TISHA BILLELO AND DANIELLE BILLELO v. SLC MCKINNEY PARTNERS

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Court of Appeals of Texas, Dallas.

TISHA BILLELO AND DANIELLE BILLELO, Appellants v. SLC MCKINNEY PARTNERS, L.P., Appellee

No. 05–09–01525–CV

Decided: March 30, 2011

Before Justices Morris, Lang, and Lang–Miers

OPINION

Opinion By Justice Morris

This is an appeal from a no-evidence summary judgment in a lawsuit for damages that Tisha and Danielle Billelo brought against landowner SLC McKinney Partners, L.P. The Billelos generally contend the trial court erred in granting summary judgment because they raised issues of fact on each challenged element of their claims.   For the reasons that follow, we affirm the trial court's judgment.

The Billelos sued SLC and others for negligence and gross negligence after Danielle suffered injuries when a vehicle in which she was a passenger struck a cow on Highway 380 in McKinney, Texas.   At the time of the accident, SLC owned pastureland north of the collision site.   The Billelos alleged that SLC was negligent in allowing a cow pastured on an adjacent tract to enter its property and wander onto Highway 380 through breaches in its fenceline.   They further claimed SLC's alleged negligence caused the accident and their damages.   They also alleged SLC was negligent in failing to warn of the possible presence of cows on the roadway.   SLC moved for summary judgment asserting, among other things, that pursuant to section 143.102 of the Texas Agricultural Code, they owed no duty to the Billelos because there was no evidence that SLC owned or had responsibility for the control of the cow involved in the accident.   The trial court granted SLC summary judgment and severed the claims against it from those remaining against the other defendants.   This appeal followed.

To defeat a no-evidence summary judgment motion, the Billelos must bring forth evidence that raises a fact issue on the challenged elements of its claims.   Tex.R. Civ. P. 166a(i);  Ford Motor Co. v. Ridgway, 135 S.W.3d 598, 599 (Tex.2004).   In their summary judgment response and on appeal, the Billelos assert that evidence that SLC knew cattle from an adjacent tract were wandering onto its property and roaming onto the highway through damaged or missing fencing creates a fact issue on whether SLC owed them a duty under general negligence theory.   We disagree.

In Texas, even an owner of livestock has no common law duty to confine his animals within fences.   See Goode v. Bauer, 109 S.W.3d 788, 791 (Tex.App.—Corpus Christi 2003, pet. denied).   The duty to do so is purely statutory in nature.  Id. The relevant statute here provides that a person who owns or has responsibility for the control of a cow may not knowingly permit the animal to traverse or roam at large unattended on the highway.   Tex. Agric.  Code Ann. § 143.102 (West 2004).   By this statute, the legislature clearly limited the duty to restrain livestock to its owner or those who have responsibility for its control.   There is no evidence in the summary judgment record before us that SLC owned or had responsibility for the cow involved in the collision as required by section 143.102.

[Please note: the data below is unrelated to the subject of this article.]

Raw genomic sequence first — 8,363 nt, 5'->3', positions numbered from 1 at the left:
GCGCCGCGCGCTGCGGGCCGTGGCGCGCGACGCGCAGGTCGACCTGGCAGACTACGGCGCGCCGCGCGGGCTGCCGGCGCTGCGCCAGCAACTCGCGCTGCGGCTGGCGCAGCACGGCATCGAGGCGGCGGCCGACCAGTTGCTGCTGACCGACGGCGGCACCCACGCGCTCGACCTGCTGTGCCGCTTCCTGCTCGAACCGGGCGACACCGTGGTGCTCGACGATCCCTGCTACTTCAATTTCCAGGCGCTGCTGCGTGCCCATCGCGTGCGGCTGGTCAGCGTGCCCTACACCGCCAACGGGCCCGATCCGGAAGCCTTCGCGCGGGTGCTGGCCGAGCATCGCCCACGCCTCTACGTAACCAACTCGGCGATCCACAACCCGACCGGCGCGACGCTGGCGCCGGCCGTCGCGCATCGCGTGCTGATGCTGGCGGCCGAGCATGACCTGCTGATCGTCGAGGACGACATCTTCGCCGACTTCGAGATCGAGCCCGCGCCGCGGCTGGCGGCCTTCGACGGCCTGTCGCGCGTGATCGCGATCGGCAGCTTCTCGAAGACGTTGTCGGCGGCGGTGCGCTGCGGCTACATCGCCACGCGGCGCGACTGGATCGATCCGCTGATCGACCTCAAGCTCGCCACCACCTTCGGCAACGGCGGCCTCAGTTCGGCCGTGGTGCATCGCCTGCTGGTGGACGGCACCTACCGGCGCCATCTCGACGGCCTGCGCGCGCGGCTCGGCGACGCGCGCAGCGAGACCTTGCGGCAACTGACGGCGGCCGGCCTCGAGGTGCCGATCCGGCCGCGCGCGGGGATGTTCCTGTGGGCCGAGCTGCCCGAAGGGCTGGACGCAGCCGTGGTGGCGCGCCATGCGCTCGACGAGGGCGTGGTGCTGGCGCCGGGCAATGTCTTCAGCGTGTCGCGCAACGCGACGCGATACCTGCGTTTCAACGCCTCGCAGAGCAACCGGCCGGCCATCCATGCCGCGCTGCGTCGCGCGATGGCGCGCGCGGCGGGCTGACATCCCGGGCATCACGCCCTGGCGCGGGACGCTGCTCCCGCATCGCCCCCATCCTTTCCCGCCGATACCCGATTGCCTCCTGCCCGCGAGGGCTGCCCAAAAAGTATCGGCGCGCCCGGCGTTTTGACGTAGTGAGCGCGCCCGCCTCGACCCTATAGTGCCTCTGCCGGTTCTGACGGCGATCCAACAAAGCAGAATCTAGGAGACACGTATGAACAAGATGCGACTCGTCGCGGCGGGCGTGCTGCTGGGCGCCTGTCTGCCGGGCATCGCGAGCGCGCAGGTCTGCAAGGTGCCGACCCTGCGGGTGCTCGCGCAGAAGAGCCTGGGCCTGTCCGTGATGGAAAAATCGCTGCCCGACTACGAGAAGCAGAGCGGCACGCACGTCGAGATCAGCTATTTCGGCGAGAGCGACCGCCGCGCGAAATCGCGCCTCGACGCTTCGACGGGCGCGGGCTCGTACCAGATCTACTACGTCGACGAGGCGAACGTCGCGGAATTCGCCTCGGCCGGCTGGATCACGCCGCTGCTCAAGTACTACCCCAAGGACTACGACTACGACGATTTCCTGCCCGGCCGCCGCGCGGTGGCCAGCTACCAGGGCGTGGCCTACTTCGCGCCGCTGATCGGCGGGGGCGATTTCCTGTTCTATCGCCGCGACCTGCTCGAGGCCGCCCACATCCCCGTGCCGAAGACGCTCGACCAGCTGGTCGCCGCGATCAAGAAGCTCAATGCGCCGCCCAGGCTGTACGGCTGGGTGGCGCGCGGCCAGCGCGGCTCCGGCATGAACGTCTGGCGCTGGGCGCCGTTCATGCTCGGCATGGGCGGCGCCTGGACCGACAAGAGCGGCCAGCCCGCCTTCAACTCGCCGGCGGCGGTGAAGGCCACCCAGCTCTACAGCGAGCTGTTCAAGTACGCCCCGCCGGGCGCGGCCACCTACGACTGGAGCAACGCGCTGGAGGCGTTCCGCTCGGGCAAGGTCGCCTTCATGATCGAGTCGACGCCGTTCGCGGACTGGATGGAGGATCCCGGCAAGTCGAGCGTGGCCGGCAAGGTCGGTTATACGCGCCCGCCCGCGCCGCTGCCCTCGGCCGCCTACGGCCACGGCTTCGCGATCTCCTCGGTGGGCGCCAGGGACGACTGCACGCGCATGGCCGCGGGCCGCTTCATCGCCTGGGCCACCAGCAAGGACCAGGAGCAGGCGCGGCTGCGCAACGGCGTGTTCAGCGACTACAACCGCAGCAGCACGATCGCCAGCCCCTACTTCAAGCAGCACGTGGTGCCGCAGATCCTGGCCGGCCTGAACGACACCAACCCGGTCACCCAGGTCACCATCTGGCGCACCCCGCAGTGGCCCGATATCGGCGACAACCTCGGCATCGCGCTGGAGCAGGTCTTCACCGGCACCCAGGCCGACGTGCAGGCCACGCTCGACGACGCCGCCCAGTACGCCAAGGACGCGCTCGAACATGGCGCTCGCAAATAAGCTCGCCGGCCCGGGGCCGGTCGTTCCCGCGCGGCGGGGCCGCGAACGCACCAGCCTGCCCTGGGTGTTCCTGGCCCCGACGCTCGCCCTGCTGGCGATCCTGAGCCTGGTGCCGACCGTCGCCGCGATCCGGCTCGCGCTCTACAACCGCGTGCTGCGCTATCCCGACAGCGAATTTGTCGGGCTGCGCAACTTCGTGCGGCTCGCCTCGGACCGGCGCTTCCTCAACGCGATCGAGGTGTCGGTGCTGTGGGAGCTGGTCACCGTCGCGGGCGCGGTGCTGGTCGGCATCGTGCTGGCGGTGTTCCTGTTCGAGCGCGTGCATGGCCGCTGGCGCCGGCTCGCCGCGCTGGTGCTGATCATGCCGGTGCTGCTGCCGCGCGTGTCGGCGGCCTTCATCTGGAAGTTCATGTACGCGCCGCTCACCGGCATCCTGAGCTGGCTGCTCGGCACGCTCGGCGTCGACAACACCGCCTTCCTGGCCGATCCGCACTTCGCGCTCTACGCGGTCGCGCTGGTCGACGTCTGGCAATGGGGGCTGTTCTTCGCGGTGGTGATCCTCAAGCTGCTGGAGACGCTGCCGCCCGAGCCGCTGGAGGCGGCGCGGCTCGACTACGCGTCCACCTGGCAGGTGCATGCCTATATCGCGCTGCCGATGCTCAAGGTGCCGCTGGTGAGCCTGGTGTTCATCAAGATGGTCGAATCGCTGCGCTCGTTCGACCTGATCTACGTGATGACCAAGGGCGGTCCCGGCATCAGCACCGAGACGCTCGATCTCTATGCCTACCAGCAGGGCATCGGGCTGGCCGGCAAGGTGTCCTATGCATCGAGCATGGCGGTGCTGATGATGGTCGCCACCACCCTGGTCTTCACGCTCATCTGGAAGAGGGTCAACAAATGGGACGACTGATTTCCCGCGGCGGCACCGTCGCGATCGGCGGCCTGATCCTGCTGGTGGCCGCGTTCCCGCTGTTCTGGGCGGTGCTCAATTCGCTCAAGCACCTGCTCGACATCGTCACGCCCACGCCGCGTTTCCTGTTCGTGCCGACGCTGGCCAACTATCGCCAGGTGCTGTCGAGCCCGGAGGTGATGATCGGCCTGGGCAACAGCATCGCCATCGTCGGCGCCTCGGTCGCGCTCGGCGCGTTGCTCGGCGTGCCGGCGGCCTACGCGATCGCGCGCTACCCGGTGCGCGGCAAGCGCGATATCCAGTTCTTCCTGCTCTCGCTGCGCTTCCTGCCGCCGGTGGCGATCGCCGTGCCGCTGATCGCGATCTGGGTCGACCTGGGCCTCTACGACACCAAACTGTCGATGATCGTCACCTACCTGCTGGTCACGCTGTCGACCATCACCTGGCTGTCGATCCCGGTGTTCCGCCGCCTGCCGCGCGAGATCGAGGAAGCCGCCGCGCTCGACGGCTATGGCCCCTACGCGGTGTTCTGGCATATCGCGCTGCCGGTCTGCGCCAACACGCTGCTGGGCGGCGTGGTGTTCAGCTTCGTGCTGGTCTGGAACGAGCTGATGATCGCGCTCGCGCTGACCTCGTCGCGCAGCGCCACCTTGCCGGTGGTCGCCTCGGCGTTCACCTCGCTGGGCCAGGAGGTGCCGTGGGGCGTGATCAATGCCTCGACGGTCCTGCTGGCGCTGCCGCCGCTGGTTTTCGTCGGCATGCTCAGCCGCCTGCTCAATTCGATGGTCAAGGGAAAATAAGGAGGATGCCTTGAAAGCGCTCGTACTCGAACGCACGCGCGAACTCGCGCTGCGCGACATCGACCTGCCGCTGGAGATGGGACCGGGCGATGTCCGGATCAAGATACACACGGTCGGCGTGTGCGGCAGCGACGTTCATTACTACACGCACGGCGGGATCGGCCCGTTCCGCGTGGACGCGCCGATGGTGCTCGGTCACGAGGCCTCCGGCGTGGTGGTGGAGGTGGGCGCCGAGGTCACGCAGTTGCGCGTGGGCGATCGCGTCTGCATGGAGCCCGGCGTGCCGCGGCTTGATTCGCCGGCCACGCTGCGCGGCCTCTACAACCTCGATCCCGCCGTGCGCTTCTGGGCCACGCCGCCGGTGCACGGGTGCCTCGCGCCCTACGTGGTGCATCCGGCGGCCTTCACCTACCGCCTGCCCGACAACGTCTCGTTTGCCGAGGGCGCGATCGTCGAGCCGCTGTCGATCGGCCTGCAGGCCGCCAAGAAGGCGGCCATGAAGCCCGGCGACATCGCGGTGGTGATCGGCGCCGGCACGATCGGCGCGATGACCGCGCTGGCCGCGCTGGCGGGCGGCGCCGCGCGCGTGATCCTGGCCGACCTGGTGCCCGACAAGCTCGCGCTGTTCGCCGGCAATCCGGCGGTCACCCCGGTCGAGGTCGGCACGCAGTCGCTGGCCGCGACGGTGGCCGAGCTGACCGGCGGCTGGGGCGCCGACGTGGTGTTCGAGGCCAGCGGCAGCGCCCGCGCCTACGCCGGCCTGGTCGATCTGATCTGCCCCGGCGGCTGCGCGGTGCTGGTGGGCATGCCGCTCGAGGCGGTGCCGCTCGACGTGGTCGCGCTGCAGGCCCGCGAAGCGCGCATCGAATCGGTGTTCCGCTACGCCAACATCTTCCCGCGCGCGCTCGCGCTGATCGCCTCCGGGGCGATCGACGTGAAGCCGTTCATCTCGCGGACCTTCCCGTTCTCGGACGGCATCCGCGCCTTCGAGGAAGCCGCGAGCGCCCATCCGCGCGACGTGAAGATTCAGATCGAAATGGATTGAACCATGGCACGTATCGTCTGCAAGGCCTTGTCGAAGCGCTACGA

In an attempt to expand the duty created by section 143.102, the Billelos argue that case law requires non-owners of livestock to exercise reasonable care against the dangers of cows wandering into the roadway.   See Tex. Elec. Coop. v. Dillard, 171 S.W.3d 201, 208 (Tex.App.—Tyler 2005, no pet.);   Tuloma Gas Prods.   Co. v. Lehmberg, 430 S.W.2d 281 (Tex.Civ.App.1968, writ ref'd n.r.e.).   We conclude Dillard and Tuloma are inapposite.   Unlike the case before us, they involve a driver's duty to warn of the hazard created after their vehicle strikes a cow on the road.   See Dillard, 171 S.W.3d at 206;  Tuloma, 430 S.W.2d at 283.

Because the Billelos failed to bring forth evidence creating a fact issue on the element of duty, a necessary element of their negligence and gross negligence claims, the trial court did not err in granting summary judgment in SLC's favor.   An additional basis for affirming the trial court's judgment on their gross negligence claim is the Billelos' failure to challenge all of SLC's grounds for summary judgment on that claim.   See Jarvis v. Rocanville Corp., 298 S.W.3d 305, 313 (Tex.App.—Dallas 2009, pet. denied).1  Our disposition of these issues makes it unnecessary to address the Billelos' remaining arguments.

We affirm the trial court's judgment.

091525F.P05

FOOTNOTES

FN1. SLC's motion for summary judgment also asserted the Billelos' claim for gross negligence failed because there was no evidence it committed any actions with reckless disregard of another's right and with indifference to whether the party would be injured.   On appeal, the Billelos do not challenge this ground as a basis for the trial court's summary judgment on their gross negligence claim..  FN1. SLC's motion for summary judgment also asserted the Billelos' claim for gross negligence failed because there was no evidence it committed any actions with reckless disregard of another's right and with indifference to whether the party would be injured.   On appeal, the Billelos do not challenge this ground as a basis for the trial court's summary judgment on their gross negligence claim.

JOSEPH B. MORRIS JUSTICE

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